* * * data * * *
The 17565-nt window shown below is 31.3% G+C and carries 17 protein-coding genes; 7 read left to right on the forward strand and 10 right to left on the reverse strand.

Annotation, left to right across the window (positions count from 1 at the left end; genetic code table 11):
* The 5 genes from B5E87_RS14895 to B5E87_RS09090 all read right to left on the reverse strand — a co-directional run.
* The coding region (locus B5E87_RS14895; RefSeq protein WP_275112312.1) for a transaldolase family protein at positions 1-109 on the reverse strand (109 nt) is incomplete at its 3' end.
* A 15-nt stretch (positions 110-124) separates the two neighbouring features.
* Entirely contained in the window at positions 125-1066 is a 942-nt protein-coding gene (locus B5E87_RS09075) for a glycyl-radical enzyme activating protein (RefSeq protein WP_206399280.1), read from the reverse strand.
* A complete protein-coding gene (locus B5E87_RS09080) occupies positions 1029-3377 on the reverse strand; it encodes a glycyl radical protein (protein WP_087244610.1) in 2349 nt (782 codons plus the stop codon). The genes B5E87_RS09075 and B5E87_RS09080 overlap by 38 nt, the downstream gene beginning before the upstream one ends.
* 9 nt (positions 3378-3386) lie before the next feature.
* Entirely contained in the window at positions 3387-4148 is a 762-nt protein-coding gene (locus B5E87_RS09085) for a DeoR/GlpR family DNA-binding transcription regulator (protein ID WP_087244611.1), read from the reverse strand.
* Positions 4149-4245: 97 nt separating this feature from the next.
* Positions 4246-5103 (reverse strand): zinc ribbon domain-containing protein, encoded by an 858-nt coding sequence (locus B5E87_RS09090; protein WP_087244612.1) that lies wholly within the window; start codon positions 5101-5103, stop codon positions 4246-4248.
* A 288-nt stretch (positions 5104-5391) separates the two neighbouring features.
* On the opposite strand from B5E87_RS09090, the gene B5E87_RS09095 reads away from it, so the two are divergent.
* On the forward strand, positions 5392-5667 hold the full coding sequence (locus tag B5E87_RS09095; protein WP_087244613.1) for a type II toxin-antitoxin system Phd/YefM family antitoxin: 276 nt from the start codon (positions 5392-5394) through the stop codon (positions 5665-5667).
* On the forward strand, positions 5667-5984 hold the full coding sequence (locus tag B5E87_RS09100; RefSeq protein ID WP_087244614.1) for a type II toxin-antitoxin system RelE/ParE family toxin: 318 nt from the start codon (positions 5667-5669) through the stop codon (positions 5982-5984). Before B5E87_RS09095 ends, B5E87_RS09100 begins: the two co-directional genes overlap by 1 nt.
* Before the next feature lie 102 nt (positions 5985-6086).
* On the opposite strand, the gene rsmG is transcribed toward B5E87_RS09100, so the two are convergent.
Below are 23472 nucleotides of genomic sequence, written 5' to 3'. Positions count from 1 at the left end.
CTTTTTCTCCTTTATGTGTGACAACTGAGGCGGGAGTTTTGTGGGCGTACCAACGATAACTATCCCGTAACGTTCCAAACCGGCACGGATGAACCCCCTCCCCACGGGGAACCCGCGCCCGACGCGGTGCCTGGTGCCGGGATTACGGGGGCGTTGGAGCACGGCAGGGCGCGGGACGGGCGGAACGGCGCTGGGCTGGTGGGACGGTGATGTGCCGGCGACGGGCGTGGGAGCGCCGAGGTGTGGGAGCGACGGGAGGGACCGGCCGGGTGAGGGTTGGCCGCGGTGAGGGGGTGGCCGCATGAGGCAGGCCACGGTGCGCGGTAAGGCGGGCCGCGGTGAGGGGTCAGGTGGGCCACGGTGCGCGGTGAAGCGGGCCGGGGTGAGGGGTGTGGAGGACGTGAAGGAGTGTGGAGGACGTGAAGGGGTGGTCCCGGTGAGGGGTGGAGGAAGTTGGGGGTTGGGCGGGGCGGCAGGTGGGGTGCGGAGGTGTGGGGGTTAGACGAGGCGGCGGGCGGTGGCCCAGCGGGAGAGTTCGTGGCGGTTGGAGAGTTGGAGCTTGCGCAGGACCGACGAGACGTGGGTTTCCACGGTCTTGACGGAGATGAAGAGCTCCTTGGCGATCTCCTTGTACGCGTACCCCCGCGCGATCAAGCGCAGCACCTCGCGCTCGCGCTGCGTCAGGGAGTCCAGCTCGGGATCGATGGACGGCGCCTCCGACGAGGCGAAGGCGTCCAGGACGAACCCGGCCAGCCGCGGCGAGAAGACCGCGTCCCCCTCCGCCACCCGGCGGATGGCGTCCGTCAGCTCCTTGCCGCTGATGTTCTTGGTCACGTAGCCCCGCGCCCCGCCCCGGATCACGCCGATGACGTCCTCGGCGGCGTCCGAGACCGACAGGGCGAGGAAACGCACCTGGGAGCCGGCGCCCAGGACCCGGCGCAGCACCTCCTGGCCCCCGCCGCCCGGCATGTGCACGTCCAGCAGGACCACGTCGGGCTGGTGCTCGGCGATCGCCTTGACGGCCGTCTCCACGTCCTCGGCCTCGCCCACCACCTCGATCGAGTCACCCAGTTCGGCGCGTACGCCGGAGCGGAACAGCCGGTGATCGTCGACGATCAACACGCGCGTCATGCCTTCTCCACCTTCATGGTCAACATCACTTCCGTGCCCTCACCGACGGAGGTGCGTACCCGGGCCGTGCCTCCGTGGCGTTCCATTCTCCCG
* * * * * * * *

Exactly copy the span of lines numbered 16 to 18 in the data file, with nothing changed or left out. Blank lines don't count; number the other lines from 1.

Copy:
* Before the next feature lie 102 nt (positions 5985-6086).
* On the opposite strand, the gene rsmG is transcribed toward B5E87_RS09100, so the two are convergent.
Below are 23472 nucleotides of genomic sequence, written 5' to 3'. Positions count from 1 at the left end.